My wife and I are looking at buying a new home. Weíve been really blessed with our finances, and weíre at a point where we can pay cash for a new house and still have plenty of money in the bank. Should we do this, or is it a better idea to get a mortgage for the tax deduction?
I think the real question is this: Why wouldnít you pay cash if you have the ability to do so? I would never advise someone to get, or keep, a mortgage†just for the tax deduction, because these tax deductions are never 100 percent.
Letís pretend you had a $200,000 mortgage at 5 percent interest. That would be $10,000 a year in interest. If you take a $10,000 tax deduction and youíre in a 25 percent tax bracket, that would save you 25 percent of $10,000 on your tax bill -- or $2,500. So, you would never send $10,000 to your mortgage company just to avoid sending $2,500 to the IRS. You donít keep a mortgage just for the tax deduction. Thatís trading a dollar for a quarter, and you donít want to do that. Everybody thinks losing the tax deduction is an awful thing, but you could give $10,000 extra to your church -- something you donít have to be in debt†to do -- and get the same tax write-off.
There are numerous positive aspects to staying out of debt. One big thing it does is change your risk level. It gives you a level of peace and security youíll never have when debt is hanging over your head. All that money that was going out the door to the bank can be used to build wealth†and give like never before.
You canít fix it for her
I paid off my house a little over a year ago, and Iím completely debt-free. Thatís a good thing, because I recently had some large medical bills and I donít have quite as much cash as usual on hand. My younger sister recently received a tax bill from the IRS for $30,000. I love her to death, but sheís extremely irresponsible with money and in debt up to her eyeballs. I know how you feel about debt, and Iíve tried to teach her how to handle money, but considering her situation -- should I take out a home equity loan of $30,000 to help her?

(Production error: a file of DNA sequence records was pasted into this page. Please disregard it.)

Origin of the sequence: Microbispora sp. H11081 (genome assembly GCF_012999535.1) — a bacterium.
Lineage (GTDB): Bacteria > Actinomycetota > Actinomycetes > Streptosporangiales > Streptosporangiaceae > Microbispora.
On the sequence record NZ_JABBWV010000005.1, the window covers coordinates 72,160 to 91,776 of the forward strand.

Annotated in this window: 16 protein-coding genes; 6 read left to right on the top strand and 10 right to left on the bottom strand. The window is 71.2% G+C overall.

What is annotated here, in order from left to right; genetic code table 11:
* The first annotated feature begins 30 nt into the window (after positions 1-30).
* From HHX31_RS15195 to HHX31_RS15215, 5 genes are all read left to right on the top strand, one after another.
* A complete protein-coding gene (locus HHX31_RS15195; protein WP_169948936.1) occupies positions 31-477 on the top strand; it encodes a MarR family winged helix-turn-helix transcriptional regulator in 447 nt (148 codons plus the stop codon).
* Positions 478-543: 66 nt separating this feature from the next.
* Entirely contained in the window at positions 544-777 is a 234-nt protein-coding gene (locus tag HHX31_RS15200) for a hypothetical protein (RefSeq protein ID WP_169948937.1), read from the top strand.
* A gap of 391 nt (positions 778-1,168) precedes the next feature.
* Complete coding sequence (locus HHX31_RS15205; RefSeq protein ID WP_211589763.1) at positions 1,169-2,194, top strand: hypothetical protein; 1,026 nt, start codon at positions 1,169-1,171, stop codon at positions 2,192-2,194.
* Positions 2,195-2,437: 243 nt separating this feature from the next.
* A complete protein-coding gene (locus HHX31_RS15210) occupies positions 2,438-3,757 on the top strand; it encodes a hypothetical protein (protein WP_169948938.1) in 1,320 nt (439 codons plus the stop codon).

Absolutely not. Does that mean you donít love her and care about her? It does not. But you told me she wonít behave with money. You donít give money to people who wonít behave with the stuff. That kind of behavior†doesnít help anyone, and it doesnít fix the problem. Itís like giving a drunk a drink.
ďHelpĒ would be aiding this lady in changing her ways when it comes to finances. If you just give her a fish, it will stink and go bad. You have to teach her to fish. That attitude is not about being mean to her, itís just where she is in her life. She needs to be educated, not enabled. And it doesnít mean sheís a bad person, either. It just means you canít endorse negative behavior or participate in her denial.
Keep trying to teach her, and pray for her. Make sure, too, that sheís in contact with the IRS about a payment plan. I know sheís your little sister†, but you canít fix this one for her. Sometimes the best help you can give someone is to help them change their behavior. That way, they will hopefully learn how to carry their own weight.
-- Dave Ramsey is CEO of Ramsey Solutions. He has authored seven best-selling books, including The Total Money Makeover. The Dave Ramsey Show is heard by more than 12 million listeners each week on 575 radio stations and multiple digital platforms. Follow Dave on the web at daveramsey.com and on Twitter at @DaveRamsey.